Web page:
The original Alfa Spider was produced over a 27 year lifetime and was given several names that mark out its many stages of development. The pretty curvaceous design of this Italian roadster has many fans and while some may prefer the purity of the original boat-tailed car with its faired in headlamps the later cars have an equal number of fans. All are beautiful cars evocative of roof-down cruising around the fashionable resorts of the European Riviera.
The 1966 Series 1 Alfa Romeo Spider was based on the Giulia 105 series chassis and named ‘Duetto’. The lightweight rear-wheel-drive roadster was styled by Pininfarina who also built the monocoque for assembly at Alfa. Power came from a 1570cc twin-cam straight four cylinder engine. The 109hp output was fair for its day and along with a five-speed gearbox, four wheel disc brakes and independent front suspension it was seen as an advanced modern sports car.
In 1967 the engine and suspension were uprated and the Duetto became the Alfa Romeo 1750 Spider Veloce. Following this in 1968 an entry level Spider 1300 Junior was added to the range, with a 1290cc engine producing 89hp. The Series 1 Spider sold well in part with thanks to the 1967 film ‘The Graduate‘ where an Alfa Romeo Duetto Spider was driven by the star Dustin Hoffman.
In 1970 the Series 2 Spider was introduced with a slew of changes. The rear of the ‘boat-taled’ Series 1 was cut off and is known as a Kamm Tail. There was also a new grille, more steeply raked windscreen and interior improvements. By 1971 the 1750 Spider Veloce had become the 2000 Spider Veloce with a new 132hp engine.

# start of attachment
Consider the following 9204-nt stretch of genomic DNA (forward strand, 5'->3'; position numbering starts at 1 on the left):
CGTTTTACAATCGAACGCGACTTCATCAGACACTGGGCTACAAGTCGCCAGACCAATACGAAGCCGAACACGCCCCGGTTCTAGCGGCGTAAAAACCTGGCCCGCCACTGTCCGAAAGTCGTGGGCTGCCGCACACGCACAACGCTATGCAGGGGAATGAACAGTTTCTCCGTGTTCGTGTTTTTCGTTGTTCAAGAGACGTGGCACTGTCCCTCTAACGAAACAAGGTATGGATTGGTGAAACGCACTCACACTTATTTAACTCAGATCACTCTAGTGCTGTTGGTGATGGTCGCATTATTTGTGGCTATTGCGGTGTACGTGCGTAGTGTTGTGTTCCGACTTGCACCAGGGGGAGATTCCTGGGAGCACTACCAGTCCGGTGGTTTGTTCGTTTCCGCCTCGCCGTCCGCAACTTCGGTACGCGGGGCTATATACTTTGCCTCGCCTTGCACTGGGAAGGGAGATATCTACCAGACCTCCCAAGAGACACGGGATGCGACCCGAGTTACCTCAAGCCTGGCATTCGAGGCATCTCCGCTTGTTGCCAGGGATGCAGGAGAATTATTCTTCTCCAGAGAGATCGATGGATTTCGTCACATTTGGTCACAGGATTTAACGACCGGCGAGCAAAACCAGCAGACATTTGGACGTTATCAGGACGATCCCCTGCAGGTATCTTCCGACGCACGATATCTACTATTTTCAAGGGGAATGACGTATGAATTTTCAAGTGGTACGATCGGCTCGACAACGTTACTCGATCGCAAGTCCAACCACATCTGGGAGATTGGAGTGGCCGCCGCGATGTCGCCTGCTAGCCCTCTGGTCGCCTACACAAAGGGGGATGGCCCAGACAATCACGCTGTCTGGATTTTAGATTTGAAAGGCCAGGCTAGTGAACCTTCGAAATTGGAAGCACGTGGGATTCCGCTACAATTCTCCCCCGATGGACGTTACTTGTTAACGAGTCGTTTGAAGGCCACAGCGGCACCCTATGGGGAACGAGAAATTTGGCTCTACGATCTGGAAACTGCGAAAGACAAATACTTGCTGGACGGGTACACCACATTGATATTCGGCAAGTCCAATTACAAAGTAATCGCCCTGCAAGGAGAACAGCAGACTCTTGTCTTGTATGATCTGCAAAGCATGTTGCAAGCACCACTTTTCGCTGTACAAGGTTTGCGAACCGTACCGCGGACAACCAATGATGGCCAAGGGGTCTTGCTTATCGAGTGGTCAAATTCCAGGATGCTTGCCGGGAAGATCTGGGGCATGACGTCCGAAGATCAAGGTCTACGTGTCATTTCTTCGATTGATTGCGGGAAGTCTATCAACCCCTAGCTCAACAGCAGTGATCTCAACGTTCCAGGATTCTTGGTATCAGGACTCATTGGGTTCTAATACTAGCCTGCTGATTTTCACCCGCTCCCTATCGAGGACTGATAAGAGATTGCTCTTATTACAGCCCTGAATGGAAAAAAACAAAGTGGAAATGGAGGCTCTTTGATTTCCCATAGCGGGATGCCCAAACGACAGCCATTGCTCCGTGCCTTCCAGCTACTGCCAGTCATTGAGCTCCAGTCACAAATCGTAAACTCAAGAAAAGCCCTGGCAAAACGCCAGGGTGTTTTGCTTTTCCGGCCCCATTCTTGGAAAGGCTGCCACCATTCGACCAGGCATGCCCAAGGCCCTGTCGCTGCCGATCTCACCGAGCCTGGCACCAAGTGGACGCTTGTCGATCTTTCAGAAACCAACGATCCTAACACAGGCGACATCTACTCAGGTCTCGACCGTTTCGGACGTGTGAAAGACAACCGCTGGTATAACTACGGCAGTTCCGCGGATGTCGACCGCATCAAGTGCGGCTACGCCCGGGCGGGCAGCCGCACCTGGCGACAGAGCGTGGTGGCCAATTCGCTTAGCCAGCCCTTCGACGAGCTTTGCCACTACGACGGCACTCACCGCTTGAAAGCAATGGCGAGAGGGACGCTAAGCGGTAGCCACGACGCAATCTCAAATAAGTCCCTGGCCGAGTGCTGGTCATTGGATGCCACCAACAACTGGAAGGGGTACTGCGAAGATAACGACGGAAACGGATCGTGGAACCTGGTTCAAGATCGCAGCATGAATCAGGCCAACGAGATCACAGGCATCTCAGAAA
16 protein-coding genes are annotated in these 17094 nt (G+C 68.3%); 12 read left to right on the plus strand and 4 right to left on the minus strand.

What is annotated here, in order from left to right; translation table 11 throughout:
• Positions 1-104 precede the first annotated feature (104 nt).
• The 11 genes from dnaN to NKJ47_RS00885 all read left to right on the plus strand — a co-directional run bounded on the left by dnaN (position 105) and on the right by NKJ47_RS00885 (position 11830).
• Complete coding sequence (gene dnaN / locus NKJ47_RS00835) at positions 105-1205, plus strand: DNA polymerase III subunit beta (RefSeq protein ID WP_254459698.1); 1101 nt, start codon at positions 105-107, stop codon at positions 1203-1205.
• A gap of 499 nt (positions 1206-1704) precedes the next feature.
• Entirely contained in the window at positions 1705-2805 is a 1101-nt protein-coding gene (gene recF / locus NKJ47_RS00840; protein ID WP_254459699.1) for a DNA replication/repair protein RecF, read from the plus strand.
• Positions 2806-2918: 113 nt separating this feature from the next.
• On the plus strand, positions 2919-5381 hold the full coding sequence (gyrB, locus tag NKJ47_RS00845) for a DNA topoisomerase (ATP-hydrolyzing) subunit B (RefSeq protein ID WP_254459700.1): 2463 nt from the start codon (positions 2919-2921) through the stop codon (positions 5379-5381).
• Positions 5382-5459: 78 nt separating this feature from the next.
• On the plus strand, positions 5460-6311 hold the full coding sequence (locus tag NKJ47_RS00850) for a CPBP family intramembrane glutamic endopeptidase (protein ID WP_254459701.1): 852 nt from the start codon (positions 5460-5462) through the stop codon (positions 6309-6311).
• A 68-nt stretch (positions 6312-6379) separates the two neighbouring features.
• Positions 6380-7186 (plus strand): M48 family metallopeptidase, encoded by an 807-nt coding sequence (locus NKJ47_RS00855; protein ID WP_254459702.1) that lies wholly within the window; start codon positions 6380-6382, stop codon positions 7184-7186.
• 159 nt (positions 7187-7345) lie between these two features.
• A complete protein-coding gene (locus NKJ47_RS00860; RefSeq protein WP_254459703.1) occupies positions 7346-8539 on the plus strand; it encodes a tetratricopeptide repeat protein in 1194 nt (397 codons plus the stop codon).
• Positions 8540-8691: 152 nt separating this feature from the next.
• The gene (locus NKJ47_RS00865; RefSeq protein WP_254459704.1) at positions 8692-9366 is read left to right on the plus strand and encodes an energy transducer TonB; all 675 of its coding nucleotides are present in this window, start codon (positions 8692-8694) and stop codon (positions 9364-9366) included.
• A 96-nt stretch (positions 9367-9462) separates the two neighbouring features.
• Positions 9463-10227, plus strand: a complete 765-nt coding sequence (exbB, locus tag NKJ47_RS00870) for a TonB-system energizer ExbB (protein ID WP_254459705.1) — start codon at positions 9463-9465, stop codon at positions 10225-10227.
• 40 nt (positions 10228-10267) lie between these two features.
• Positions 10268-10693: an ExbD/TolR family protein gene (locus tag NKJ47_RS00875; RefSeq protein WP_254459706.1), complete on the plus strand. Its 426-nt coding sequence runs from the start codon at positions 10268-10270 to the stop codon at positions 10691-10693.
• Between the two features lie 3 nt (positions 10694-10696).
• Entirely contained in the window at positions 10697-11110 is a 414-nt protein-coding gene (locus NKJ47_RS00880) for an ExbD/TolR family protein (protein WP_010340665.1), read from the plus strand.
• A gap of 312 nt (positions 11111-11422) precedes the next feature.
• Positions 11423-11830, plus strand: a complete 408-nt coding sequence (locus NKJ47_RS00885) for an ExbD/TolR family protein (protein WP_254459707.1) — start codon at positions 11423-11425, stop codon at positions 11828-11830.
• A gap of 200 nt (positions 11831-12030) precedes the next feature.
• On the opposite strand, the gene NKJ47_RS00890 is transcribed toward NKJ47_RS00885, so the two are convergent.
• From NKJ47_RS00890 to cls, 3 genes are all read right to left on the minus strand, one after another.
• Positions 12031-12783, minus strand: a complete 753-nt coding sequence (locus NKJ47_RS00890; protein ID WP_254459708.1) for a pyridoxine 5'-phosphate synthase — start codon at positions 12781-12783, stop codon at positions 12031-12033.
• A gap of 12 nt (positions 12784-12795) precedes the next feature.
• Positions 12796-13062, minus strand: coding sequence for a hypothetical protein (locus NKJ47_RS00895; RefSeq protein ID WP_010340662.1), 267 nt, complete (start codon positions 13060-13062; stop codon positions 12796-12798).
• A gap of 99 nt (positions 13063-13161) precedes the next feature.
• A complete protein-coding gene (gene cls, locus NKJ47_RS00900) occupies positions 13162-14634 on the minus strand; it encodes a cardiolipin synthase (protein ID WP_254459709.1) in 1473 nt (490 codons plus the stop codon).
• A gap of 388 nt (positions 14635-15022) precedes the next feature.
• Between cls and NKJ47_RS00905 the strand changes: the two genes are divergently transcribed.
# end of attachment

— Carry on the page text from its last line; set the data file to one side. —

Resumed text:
In 1982 further modernisation created the Series 3 with its Bosch electronic fuel injection system and rubber bumpers to meet America’s tighter safety restrictions.
The final Series 4 Spider looked noticeably different again with body-colour painted bumpers and modern wrap-around rear lights. Many details were changed including further development of the interior with leather seats and air-conditioning as standard. Modernaties such as a driver air-bag, power steering and even an optional automatic transmission were offered for the first time. By now though the Spider was something of a relic and sales were wrapped up by 1993. It was replaced with a drastically more modern yet dynamically flawed new Spider one year later.
Compared to the MGB Roadster the Alfa Spider was arguably the prettier car with a far better folding soft-top. The ride of early Spiders however was higher, softer and with more body-roll than the British car. Later cars were more refined but the live rear axle limits handling ability.